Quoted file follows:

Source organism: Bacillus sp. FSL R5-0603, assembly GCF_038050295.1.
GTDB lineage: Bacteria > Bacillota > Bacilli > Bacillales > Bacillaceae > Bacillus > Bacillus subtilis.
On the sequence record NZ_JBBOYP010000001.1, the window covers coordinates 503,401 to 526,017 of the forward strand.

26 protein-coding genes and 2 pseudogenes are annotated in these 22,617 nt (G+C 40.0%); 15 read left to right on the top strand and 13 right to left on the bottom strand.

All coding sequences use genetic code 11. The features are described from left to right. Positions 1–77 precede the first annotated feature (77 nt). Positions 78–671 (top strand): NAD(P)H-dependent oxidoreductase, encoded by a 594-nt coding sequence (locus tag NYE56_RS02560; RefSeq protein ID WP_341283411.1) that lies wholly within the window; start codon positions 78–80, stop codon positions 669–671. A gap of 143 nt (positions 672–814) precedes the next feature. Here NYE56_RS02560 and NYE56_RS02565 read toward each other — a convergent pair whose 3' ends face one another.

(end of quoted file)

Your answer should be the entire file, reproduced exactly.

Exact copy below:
Source organism: Bacillus sp. FSL R5-0603, assembly GCF_038050295.1.
GTDB lineage: Bacteria > Bacillota > Bacilli > Bacillales > Bacillaceae > Bacillus > Bacillus subtilis.
On the sequence record NZ_JBBOYP010000001.1, the window covers coordinates 503,401 to 526,017 of the forward strand.

26 protein-coding genes and 2 pseudogenes are annotated in these 22,617 nt (G+C 40.0%); 15 read left to right on the top strand and 13 right to left on the bottom strand.

All coding sequences use genetic code 11. The features are described from left to right. Positions 1–77 precede the first annotated feature (77 nt). Positions 78–671 (top strand): NAD(P)H-dependent oxidoreductase, encoded by a 594-nt coding sequence (locus tag NYE56_RS02560; RefSeq protein ID WP_341283411.1) that lies wholly within the window; start codon positions 78–80, stop codon positions 669–671. A gap of 143 nt (positions 672–814) precedes the next feature. Here NYE56_RS02560 and NYE56_RS02565 read toward each other — a convergent pair whose 3' ends face one another.